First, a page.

While some sense of normality has returned to our lives, families are still facing uncertainty day to day. This is especially true for our children. The year has thrown a lot of new challenges at them. They’ve had to manage concerns or anxieties about the COVID-19 situation, adapt to a whole new way of learning, cope with social distancing from friends and extended family, and are now needing to navigate the transition back to school, preschool or their early childhood setting.
Though it certainly had its challenges, many parents have reported that the time at home provided an opportunity for the family to reconnect, and gave their children a chance to slow things down, complete schoolwork at their own pace, take a break from extracurricular activities and benefit from one-to-one support.
Supporting children with the return to school and the eventual transition back to life after lockdown, without restrictions, is so important. The longer days, changed routine and structure of school are likely to impact some children more than others, causing stress and anxiety.
The ongoing changes can also take a toll on parents, so it’s vital for you to recognise and acknowledge your own feelings to ensure the mental health and wellbeing of the entire family can be supported.
Here are some tips for keeping your children’s mental health in check, as well as your own.
Reassure your child about the transition back to school and the COVID-19 situation
While the COVID-19 situation has dramatically improved, it’s natural for children to still have worries or feel uneasy about resuming some of the activities they can now go back to, particularly school.
- If your child has any ongoing concerns about the safety of school after time away due to COVID-19, reassure them that:
- The return to school is based on expert medical advice
- Everyone at school is working hard to ensure children and teachers are safe
- Children and teachers will stay at home if they’re feeling unwell
- If there are any risks with going to school, the government will make decisions about what needs to be done
- Give age-appropriate information about the ongoing COVID-19 situation and how it affects your family life, social life and school life
- Provide reassurance that it’s ok to have mixed emotions about going back to school – acknowledge that it’s completely normal for them to feel excited, scare, relieved, worried or anxious, and that many of their peers may be feeling the same way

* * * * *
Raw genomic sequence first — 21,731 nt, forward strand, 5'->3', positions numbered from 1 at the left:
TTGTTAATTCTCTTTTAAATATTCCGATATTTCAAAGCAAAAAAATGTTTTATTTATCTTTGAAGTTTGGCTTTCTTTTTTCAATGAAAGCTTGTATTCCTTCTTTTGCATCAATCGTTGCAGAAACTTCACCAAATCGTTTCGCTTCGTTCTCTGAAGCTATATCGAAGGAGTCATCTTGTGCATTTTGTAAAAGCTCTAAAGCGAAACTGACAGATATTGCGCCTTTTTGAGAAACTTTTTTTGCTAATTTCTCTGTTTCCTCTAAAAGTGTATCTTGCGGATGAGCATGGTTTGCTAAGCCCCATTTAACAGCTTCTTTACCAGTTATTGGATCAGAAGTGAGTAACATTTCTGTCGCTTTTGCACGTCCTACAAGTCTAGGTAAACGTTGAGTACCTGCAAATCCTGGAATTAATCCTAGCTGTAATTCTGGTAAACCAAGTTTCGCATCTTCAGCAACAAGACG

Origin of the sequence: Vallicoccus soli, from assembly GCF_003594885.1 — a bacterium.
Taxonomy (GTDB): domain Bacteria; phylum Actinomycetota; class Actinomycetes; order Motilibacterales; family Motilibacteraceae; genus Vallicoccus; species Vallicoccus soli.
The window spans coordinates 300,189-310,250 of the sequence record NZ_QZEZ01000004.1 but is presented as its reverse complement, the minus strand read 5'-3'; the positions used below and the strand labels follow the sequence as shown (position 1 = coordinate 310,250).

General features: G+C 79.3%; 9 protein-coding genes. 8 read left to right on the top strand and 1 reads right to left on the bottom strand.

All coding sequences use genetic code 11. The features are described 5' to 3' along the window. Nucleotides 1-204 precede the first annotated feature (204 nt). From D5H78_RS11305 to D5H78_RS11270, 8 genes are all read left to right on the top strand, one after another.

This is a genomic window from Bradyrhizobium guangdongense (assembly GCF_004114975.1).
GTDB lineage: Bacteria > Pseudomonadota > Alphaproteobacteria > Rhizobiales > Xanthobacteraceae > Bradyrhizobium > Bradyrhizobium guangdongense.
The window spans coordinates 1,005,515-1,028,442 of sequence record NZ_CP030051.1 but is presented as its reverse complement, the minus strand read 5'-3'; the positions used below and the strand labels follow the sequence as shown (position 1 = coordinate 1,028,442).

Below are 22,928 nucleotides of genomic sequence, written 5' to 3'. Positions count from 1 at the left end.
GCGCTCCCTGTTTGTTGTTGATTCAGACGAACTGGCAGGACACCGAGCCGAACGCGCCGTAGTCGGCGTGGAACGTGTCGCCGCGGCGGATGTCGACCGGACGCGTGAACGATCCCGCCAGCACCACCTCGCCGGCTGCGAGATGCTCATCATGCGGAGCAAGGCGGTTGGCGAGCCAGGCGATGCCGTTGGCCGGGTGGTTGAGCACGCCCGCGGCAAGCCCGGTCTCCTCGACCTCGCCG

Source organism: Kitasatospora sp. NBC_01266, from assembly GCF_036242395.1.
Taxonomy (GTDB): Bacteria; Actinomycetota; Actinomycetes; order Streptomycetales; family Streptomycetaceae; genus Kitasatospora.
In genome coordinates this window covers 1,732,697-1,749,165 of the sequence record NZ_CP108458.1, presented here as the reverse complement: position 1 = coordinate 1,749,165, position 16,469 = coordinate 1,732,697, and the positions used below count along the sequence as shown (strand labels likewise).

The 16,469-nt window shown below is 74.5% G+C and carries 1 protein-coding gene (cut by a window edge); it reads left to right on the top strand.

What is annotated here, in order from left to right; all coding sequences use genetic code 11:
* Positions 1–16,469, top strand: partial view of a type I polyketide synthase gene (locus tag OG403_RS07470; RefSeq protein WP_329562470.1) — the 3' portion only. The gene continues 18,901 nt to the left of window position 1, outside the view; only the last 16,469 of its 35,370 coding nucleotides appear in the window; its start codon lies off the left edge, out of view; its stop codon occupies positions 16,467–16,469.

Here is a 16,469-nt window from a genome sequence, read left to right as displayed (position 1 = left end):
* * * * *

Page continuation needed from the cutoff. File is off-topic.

- Speak positively – by being an optimistic and supportive role model, you can help your child feel more confident about being back at school
- Get them excited about school again by putting something fun or interesting in their lunchbox, so they have a surprise to look forward to each day!
Reinforce routines and habits
While the constant changes make sticking to a routine pretty tricky, it’s still so important to maintain some consistency at home. Here are some simple things you can try:
- Create a family schedule and go through it at the start of each week so everyone knows what to expect – it may be a good idea to have it on a whiteboard, so changes can easily be made as restrictions ease and more activities start up again
- Schedule dedicated family time – your child is sure to miss all the extra time they had with you while at home
- Keep morning and bedtime routines consistent, to help children get a good night’s rest and stay organised each morning
- Prepare your child for changes:
- Talk to your children about any new or different things that are happening (before they happen), so they understand and can then feel more comfortable
- If needed, use a social story to communicate changes (there are many available online for COVID-19 or you could make your own)
- Try not to make too many changes at once, particularly when social events and extracurricular activities start up again
- For parents still working at home, maintain the good habits you had when children were at home from school:
- Take regular breaks
- Get outside for exercise
- Create a distinction between work and life – start and finish work as if you were travelling to the office and back
- Continue to reinforce good hygiene practices – at home and when out